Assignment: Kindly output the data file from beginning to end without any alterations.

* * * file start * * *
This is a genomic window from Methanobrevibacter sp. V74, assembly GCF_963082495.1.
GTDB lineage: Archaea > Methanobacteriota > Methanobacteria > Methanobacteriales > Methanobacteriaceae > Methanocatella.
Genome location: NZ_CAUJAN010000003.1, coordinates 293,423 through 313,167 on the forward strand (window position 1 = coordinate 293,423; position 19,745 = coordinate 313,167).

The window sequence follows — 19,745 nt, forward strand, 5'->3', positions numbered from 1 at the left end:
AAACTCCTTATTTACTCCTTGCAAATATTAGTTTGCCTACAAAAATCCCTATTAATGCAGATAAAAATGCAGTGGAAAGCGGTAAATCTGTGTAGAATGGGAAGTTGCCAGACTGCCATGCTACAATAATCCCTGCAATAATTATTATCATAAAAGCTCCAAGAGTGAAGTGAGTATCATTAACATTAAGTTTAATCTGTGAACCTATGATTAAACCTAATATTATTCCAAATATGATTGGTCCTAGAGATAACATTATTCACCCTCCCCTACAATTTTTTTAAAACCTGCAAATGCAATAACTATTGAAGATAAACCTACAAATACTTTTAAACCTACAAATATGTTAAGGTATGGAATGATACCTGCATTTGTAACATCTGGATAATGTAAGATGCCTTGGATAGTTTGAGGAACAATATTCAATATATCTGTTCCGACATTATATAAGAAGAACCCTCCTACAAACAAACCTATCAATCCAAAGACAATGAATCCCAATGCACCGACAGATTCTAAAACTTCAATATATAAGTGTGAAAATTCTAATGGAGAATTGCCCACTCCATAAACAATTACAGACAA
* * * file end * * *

This is a genomic window from Methanobrevibacter sp. V74, assembly GCF_963082495.1.
GTDB lineage: Archaea > Methanobacteriota > Methanobacteria > Methanobacteriales > Methanobacteriaceae > Methanocatella.
Genome location: NZ_CAUJAN010000003.1, coordinates 293,423 through 313,167 on the forward strand (window position 1 = coordinate 293,423; position 19,745 = coordinate 313,167).

The window sequence follows — 19,745 nt, forward strand, 5'->3', positions numbered from 1 at the left end:
AAACTCCTTATTTACTCCTTGCAAATATTAGTTTGCCTACAAAAATCCCTATTAATGCAGATAAAAATGCAGTGGAAAGCGGTAAATCTGTGTAGAATGGGAAGTTGCCAGACTGCCATGCTACAATAATCCCTGCAATAATTATTATCATAAAAGCTCCAAGAGTGAAGTGAGTATCATTAACATTAAGTTTAATCTGTGAACCTATGATTAAACCTAATATTATTCCAAATATGATTGGTCCTAGAGATAACATTATTCACCCTCCCCTACAATTTTTTTAAAACCTGCAAATGCAATAACTATTGAAGATAAACCTACAAATACTTTTAAACCTACAAATATGTTAAGGTATGGAATGATACCTGCATTTGTAACATCTGGATAATGTAAGATGCCTTGGATAGTTTGAGGAACAATATTCAATATATCTGTTCCGACATTATATAAGAAGAACCCTCCTACAAACAAACCTATCAATCCAAAGACAATGAATCCCAATGCACCGACAGATTCTAAAACTTCAATATATAAGTGTGAAAATTCTAATGGAGAATTGCCCACTCCATAAACAATTACAGACAA